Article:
Amazon’s decision puts a question mark on more than 7,000 new jobs at those buildings that council members might be loathe to cost the city. Construction work and other businesses that would have catered to the world’s largest online retailer could be at risk too.
“Pending the outcome of the head tax vote by City Council, Amazon has paused all construction planning on our Block 18 project in downtown Seattle and is evaluating options to sub-lease all space in our recently leased Rainer Square building,” Amazon’s Vice President Drew Herdener said in a statement.
That didn’t sit well at all with some of the council members, who apparently expected Amazon to ignore business costs in choosing expansion locations. One called it “blackmail”:
Mayor Jenny Durkan vowed to seek common ground, while council members pushing the measure gave no indication they intend to back down. Councilmember Kshama Sawant accused Amazon of attempting “blackmail.”
“I’m deeply concerned about the impact this could have on a whole range of issues,” Durkan said in an interview about Amazon’s play, declining to say whether the company gave her advance notice. “Everyone should be.”
Another lamented that Amazon didn’t want to pony up and be a team player:
“It’s obviously a little disconcerting when a major business says, ‘We’re rethinking our strategy here,’” Councilmember Mike O’Brien, a sponsor of the tax measure, said Wednesday before a meeting on the proposal at City Hall.
“If Amazon generally wants to engage about how they can be part of the solution, we welcome that conversation. But we need companies that are profitable and making billions of dollars every year to help with the folks that are being forced out of housing and ending up on the street.”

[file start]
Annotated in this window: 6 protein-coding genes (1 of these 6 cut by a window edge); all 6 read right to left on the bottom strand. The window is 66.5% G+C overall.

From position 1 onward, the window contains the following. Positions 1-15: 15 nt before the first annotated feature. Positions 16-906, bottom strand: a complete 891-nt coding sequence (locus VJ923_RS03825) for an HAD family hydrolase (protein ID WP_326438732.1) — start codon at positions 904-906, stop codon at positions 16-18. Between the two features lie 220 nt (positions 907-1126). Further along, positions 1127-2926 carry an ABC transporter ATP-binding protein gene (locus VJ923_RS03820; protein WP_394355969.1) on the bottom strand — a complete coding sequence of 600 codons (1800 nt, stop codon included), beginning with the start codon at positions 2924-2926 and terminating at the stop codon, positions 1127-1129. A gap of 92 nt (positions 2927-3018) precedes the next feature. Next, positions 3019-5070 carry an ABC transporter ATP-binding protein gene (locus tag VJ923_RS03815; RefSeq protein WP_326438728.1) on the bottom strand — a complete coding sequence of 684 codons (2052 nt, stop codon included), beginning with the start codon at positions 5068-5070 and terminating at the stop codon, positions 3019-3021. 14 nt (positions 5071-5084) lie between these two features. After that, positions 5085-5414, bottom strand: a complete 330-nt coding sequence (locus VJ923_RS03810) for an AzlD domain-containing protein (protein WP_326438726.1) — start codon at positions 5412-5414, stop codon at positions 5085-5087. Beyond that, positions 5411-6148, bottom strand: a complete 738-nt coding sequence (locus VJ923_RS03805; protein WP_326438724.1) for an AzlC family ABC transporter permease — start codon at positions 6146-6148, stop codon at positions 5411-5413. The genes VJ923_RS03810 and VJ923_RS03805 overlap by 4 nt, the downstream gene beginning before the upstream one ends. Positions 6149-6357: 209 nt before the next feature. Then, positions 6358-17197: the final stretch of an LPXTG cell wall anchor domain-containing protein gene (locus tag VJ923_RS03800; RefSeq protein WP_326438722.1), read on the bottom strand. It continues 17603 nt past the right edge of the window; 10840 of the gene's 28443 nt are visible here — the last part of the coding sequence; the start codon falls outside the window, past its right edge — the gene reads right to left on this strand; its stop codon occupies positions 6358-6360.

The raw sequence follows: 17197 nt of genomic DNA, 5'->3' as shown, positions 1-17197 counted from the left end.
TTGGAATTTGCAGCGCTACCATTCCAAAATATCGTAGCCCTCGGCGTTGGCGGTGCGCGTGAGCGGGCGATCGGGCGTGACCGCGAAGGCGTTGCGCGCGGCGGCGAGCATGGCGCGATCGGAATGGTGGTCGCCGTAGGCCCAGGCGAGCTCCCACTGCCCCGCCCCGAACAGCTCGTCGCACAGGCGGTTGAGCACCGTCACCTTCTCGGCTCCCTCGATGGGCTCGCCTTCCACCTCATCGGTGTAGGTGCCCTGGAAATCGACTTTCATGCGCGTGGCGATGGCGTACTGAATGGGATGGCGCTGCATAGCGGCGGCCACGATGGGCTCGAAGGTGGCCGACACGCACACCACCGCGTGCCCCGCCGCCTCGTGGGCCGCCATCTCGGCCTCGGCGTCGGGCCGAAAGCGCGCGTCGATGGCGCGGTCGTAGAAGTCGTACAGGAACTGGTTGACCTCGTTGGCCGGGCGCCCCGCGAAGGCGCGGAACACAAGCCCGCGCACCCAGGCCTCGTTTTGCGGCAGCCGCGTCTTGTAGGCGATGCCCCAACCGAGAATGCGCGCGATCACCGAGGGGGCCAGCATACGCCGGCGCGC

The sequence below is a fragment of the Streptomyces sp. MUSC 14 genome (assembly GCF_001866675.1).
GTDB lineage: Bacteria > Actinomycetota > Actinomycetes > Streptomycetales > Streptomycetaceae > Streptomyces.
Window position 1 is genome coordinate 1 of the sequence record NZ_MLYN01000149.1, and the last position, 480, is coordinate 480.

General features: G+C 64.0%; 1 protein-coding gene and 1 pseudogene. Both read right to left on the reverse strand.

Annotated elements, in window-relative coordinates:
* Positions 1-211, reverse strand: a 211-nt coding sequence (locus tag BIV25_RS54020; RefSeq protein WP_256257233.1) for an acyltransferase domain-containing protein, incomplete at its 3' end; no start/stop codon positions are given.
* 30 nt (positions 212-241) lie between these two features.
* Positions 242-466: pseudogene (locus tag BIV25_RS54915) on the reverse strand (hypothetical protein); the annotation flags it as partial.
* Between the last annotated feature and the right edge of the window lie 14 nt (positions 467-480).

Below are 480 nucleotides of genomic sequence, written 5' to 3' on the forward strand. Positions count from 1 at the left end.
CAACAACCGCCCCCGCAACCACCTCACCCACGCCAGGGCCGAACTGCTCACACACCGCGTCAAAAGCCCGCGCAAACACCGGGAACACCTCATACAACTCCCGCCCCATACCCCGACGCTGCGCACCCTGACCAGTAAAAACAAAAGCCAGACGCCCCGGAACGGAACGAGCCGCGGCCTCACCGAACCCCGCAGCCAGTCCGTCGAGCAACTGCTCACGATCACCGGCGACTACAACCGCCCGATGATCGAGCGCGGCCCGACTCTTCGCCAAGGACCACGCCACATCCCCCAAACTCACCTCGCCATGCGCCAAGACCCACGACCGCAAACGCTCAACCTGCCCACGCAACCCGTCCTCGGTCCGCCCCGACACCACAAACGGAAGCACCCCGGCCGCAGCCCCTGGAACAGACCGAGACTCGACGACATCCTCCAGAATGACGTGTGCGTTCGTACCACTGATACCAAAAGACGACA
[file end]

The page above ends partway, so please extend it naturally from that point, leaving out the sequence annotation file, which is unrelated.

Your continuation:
Well, just how much will it cost Amazon to be a team player? According to the local Chamber of Commerce, the extra tax will cost Amazon over $20 million per year, thanks to their head count of 45,000 employees in the city. That’s only through 2020, though, because after that the city will impose a 0.7% payroll tax on companies grossing $20 million or more annually in the city. That new rate is expected to drive Amazon’s costs even higher.
That could well prompt Amazon to rethink even its current presence in the city, let alone any additions. As the Seattle Times notes, its presence in the city occupies ten million square feet of office space, which comes to 10% of the city’s capacity. They own four buildings and are developing the two others that are being “paused” as the issue unfolds, but they lease or plan to occupy much more space in the city. It wouldn’t be difficult for Amazon to relocate a large number of existing jobs to less costly locations, either in the area or somewhere else entirely. That kind of exodus could completely wreck the city’s economy, which the city council seems determined to do anyway with their track record of very bad business mandates. Remember this?